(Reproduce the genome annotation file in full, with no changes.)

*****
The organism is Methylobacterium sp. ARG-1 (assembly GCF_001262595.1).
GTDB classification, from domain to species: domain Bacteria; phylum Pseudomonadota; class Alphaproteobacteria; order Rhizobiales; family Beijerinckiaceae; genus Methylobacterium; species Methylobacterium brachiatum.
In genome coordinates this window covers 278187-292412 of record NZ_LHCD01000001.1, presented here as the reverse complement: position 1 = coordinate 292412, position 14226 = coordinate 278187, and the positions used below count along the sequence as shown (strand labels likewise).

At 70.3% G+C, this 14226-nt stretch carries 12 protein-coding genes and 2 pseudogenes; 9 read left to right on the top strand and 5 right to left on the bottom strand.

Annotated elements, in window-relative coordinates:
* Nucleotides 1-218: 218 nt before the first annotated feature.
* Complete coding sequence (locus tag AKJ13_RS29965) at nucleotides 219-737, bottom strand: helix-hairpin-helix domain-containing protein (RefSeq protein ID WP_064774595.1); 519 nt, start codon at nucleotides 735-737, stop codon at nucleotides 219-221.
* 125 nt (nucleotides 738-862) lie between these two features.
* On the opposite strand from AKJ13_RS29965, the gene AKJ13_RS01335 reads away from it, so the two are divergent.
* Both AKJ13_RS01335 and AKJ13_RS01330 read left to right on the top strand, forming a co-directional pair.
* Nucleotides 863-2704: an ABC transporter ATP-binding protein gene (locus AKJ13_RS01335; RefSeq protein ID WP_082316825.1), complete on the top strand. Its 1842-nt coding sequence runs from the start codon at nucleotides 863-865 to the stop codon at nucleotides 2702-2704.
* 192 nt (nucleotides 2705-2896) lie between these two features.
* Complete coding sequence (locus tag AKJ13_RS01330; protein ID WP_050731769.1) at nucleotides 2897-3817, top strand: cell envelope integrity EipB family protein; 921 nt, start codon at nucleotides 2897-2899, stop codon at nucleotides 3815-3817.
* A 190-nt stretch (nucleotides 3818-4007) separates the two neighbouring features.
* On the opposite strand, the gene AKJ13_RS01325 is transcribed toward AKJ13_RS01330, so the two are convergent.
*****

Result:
The organism is Methylobacterium sp. ARG-1 (assembly GCF_001262595.1).
GTDB classification, from domain to species: domain Bacteria; phylum Pseudomonadota; class Alphaproteobacteria; order Rhizobiales; family Beijerinckiaceae; genus Methylobacterium; species Methylobacterium brachiatum.
In genome coordinates this window covers 278187-292412 of record NZ_LHCD01000001.1, presented here as the reverse complement: position 1 = coordinate 292412, position 14226 = coordinate 278187, and the positions used below count along the sequence as shown (strand labels likewise).

At 70.3% G+C, this 14226-nt stretch carries 12 protein-coding genes and 2 pseudogenes; 9 read left to right on the top strand and 5 right to left on the bottom strand.

Annotated elements, in window-relative coordinates:
* Nucleotides 1-218: 218 nt before the first annotated feature.
* Complete coding sequence (locus tag AKJ13_RS29965) at nucleotides 219-737, bottom strand: helix-hairpin-helix domain-containing protein (RefSeq protein ID WP_064774595.1); 519 nt, start codon at nucleotides 735-737, stop codon at nucleotides 219-221.
* 125 nt (nucleotides 738-862) lie between these two features.
* On the opposite strand from AKJ13_RS29965, the gene AKJ13_RS01335 reads away from it, so the two are divergent.
* Both AKJ13_RS01335 and AKJ13_RS01330 read left to right on the top strand, forming a co-directional pair.
* Nucleotides 863-2704: an ABC transporter ATP-binding protein gene (locus AKJ13_RS01335; RefSeq protein ID WP_082316825.1), complete on the top strand. Its 1842-nt coding sequence runs from the start codon at nucleotides 863-865 to the stop codon at nucleotides 2702-2704.
* 192 nt (nucleotides 2705-2896) lie between these two features.
* Complete coding sequence (locus tag AKJ13_RS01330; protein ID WP_050731769.1) at nucleotides 2897-3817, top strand: cell envelope integrity EipB family protein; 921 nt, start codon at nucleotides 2897-2899, stop codon at nucleotides 3815-3817.
* A 190-nt stretch (nucleotides 3818-4007) separates the two neighbouring features.
* On the opposite strand, the gene AKJ13_RS01325 is transcribed toward AKJ13_RS01330, so the two are convergent.